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YOUR WILD VOICE and COMMENTS are NEEDED for initial scoping by MARCH 3 and should be sent to:

  • Kirk Mullins, Utah Division of Wildlife Resources, 152 E. 100 N., Vernal, UT 84078 or to

  • Steve Phillips, Fisheries Biologist, Ashley National Forest, 355 N. Vernal Ave., Vernal, UT 84078, steve.phillips/

  • Make sure you specify your comments are for the record and are about the fish eradication/Colorado River Cutthroat Trout proposal on the eastern Uintas.

A scoping letter by the Utah Division of Wildlife Resources (UDWR) and Ashley National Forest (ANF) proposes to use rotenone and antimycin, two powerful fish killing toxicants, on select portions of Reader Creek, Dry Fork, North Fork Ashley Creek, Little Brush Creek, Mann Creek and West Fork Carter Creek. All of these streams are on the eastern end of the Uintas on both the North and South Slopes and all outside of the High Uintas Wilderness (HUW), although many portions of these streams are within undeveloped roadless lands adjacent to the HUW. [If you would like more information from HUPC on these fisheries issues, please see HUPC Newsletter, August 1997 or the International Journal of Wilderness, September 1997, December 1999] The purpose of the proposal is to kill competing nonnative fisheries (brookies, rainbow trout and non-indigenous cutthroat trout), while attempting to remove and isolate the very small native populations of Colorado River Cutthroat Trout (CRCT) that are harbored in isolated reaches of each of these stream segments. After the toxicants have been neutralized the natives would be replaced and stocked with CRCT. Small fish barriers would be put in place at the lower end of the treatment areas to try to prevent invasion of non-native fisheries which would still be stocked and managed outside of these stream segments! As you all know the native CRCT, the only native trout in these streams, has been reduced to a tiny fraction of its native range and numbers. Ecologists fear the species occupies at the outside about 5% of its range and then only in significantly depressed and isolated populations. Both hybridization and competition by rainbow and brook tout have nearly wiped this wild trout out of existence. It is presently, along with Utah's other native trout, the Bonneville Cutthroat Trout, undergoing a formal analysis for listing as a threatened and endangered species and it is hoped by UDWR and ANF that this process will stall the listing process.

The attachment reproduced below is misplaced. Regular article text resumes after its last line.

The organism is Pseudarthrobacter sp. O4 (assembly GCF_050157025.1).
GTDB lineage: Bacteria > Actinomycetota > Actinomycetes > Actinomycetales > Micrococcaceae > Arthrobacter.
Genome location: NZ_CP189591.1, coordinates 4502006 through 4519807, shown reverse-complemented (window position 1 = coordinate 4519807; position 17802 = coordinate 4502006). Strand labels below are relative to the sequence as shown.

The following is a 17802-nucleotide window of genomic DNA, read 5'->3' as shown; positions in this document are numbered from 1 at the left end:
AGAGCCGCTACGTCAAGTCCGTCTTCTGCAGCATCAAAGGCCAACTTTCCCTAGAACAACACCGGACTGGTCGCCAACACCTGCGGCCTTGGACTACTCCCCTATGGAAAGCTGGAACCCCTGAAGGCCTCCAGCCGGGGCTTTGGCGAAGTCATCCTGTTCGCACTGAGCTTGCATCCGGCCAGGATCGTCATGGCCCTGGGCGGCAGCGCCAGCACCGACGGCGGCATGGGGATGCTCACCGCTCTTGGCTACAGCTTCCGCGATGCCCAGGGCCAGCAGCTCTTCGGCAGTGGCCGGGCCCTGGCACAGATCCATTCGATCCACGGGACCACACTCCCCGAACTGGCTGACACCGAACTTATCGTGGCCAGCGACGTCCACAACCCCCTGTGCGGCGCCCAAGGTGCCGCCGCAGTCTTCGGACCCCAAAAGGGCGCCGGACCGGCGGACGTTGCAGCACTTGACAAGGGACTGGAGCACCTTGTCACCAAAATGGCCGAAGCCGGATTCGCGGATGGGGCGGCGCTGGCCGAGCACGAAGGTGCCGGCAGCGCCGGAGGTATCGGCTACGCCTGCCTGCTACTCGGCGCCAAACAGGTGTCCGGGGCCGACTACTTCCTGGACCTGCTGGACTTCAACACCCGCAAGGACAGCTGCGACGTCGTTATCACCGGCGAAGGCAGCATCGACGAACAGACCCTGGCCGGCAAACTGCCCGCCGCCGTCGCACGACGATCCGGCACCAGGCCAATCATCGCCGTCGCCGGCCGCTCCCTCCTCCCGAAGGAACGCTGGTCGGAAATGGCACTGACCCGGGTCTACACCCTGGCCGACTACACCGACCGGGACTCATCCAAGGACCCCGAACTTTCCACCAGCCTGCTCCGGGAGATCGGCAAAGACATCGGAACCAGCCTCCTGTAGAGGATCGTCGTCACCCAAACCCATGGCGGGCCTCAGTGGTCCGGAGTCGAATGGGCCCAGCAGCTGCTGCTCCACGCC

1. This is piecemeal management having little effect on the survival of the CRCT and is not based on the minimal ecosystem principles. Nonnative recreational based fish stocking created this growing and serious ecological issue which is now being attacked on a tiny scale using rotenone which will kill all fish, most macroinvertebrates and many amphibian species. (Antimycin is a more selective antibiotic fish killer.) Recovery of these sensitive indicator species at high elevations is a significant issue, not to mention many native fisheries may be killed by accident--not all of them will be trapped and caught before application of the toxicants. Ironically, non native hook and cook fisheries will continue to be placed in these streams below fish barriers--a recipe for disaster.
  2. Amazingly enough, minimal macroinvertebrate and amphibian studies and inventories have not been proposed prior to this action to determine the status of the ecosystem before such a repressive and profound treatment.

Tell the Forest Service to:

  1. Stop this piecemeal approach and look at the whole High Uintas ecosystem starting with the High Uintas Wilderness (HUW) to determine the kind and management of native fisheries on the mountain. Remember, the law requires the Forest Service to manage for only native species within wilderness yet they refuse to focus on the place which has the highest opportunity to assure protected CRCT populations!
  2. Broaden the scope of the project and take in a long 10 year view of eradicating nonnative fisheries, starting with the creation of a native trout refugia on major drainages within the High Uintas Wilderness for both of Utah's native trout species. We have already proposed a CRCT refugium on the Yellowstone River drainage (see the references cited above). It will take time and study but the long term benefits will be profound.
  3. Start all of this with an immediate end to nonnative fish stocking, particularly within the HUW and in all drainages selected to preserve the native fisheries. After all, this is the fundamental problem and no progress can be made, teeny or meaningful, until the root cause of the issues is addressed!
  4. Assure complete and comprehensive macroinvertebrate and amphibian inventories are completed. Please use your wild voice to help move this issue forward.

Thank you so much!

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